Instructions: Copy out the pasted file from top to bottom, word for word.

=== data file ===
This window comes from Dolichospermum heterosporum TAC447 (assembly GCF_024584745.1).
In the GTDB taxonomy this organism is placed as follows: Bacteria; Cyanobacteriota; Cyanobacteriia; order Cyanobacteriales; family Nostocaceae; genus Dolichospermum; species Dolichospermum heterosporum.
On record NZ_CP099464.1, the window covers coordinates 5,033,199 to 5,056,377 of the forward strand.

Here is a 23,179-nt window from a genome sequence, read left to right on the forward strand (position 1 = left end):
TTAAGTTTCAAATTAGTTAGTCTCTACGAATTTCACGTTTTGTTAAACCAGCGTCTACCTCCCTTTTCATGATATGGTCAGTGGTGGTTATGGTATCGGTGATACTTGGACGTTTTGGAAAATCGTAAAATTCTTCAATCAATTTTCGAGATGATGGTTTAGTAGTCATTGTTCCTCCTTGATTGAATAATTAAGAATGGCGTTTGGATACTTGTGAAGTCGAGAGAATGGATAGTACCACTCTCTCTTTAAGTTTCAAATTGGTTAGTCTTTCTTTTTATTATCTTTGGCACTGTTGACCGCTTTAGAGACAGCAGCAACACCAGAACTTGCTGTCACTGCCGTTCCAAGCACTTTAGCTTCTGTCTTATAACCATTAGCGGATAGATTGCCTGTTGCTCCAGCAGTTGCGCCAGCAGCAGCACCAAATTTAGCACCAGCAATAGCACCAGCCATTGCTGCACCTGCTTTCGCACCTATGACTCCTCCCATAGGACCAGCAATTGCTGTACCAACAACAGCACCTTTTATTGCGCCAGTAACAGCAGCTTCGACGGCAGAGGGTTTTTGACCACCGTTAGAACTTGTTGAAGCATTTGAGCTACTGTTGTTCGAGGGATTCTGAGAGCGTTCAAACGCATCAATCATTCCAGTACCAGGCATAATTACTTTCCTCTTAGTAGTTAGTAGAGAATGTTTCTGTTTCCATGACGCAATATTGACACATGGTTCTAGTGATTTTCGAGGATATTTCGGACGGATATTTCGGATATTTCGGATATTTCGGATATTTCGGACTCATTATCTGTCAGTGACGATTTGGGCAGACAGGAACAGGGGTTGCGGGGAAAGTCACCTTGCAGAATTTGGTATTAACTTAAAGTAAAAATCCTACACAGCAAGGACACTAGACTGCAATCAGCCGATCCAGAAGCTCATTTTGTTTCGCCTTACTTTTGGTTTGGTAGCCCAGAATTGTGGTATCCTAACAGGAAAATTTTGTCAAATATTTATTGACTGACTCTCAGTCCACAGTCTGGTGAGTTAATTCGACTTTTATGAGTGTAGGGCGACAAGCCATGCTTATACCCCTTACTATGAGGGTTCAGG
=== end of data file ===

This window comes from Dolichospermum heterosporum TAC447 (assembly GCF_024584745.1).
In the GTDB taxonomy this organism is placed as follows: Bacteria; Cyanobacteriota; Cyanobacteriia; order Cyanobacteriales; family Nostocaceae; genus Dolichospermum; species Dolichospermum heterosporum.
On record NZ_CP099464.1, the window covers coordinates 5,033,199 to 5,056,377 of the forward strand.

Here is a 23,179-nt window from a genome sequence, read left to right on the forward strand (position 1 = left end):
TTAAGTTTCAAATTAGTTAGTCTCTACGAATTTCACGTTTTGTTAAACCAGCGTCTACCTCCCTTTTCATGATATGGTCAGTGGTGGTTATGGTATCGGTGATACTTGGACGTTTTGGAAAATCGTAAAATTCTTCAATCAATTTTCGAGATGATGGTTTAGTAGTCATTGTTCCTCCTTGATTGAATAATTAAGAATGGCGTTTGGATACTTGTGAAGTCGAGAGAATGGATAGTACCACTCTCTCTTTAAGTTTCAAATTGGTTAGTCTTTCTTTTTATTATCTTTGGCACTGTTGACCGCTTTAGAGACAGCAGCAACACCAGAACTTGCTGTCACTGCCGTTCCAAGCACTTTAGCTTCTGTCTTATAACCATTAGCGGATAGATTGCCTGTTGCTCCAGCAGTTGCGCCAGCAGCAGCACCAAATTTAGCACCAGCAATAGCACCAGCCATTGCTGCACCTGCTTTCGCACCTATGACTCCTCCCATAGGACCAGCAATTGCTGTACCAACAACAGCACCTTTTATTGCGCCAGTAACAGCAGCTTCGACGGCAGAGGGTTTTTGACCACCGTTAGAACTTGTTGAAGCATTTGAGCTACTGTTGTTCGAGGGATTCTGAGAGCGTTCAAACGCATCAATCATTCCAGTACCAGGCATAATTACTTTCCTCTTAGTAGTTAGTAGAGAATGTTTCTGTTTCCATGACGCAATATTGACACATGGTTCTAGTGATTTTCGAGGATATTTCGGACGGATATTTCGGATATTTCGGATATTTCGGATATTTCGGACTCATTATCTGTCAGTGACGATTTGGGCAGACAGGAACAGGGGTTGCGGGGAAAGTCACCTTGCAGAATTTGGTATTAACTTAAAGTAAAAATCCTACACAGCAAGGACACTAGACTGCAATCAGCCGATCCAGAAGCTCATTTTGTTTCGCCTTACTTTTGGTTTGGTAGCCCAGAATTGTGGTATCCTAACAGGAAAATTTTGTCAAATATTTATTGACTGACTCTCAGTCCACAGTCTGGTGAGTTAATTCGACTTTTATGAGTGTAGGGCGACAAGCCATGCTTATACCCCTTACTATGAGGGTTCAGG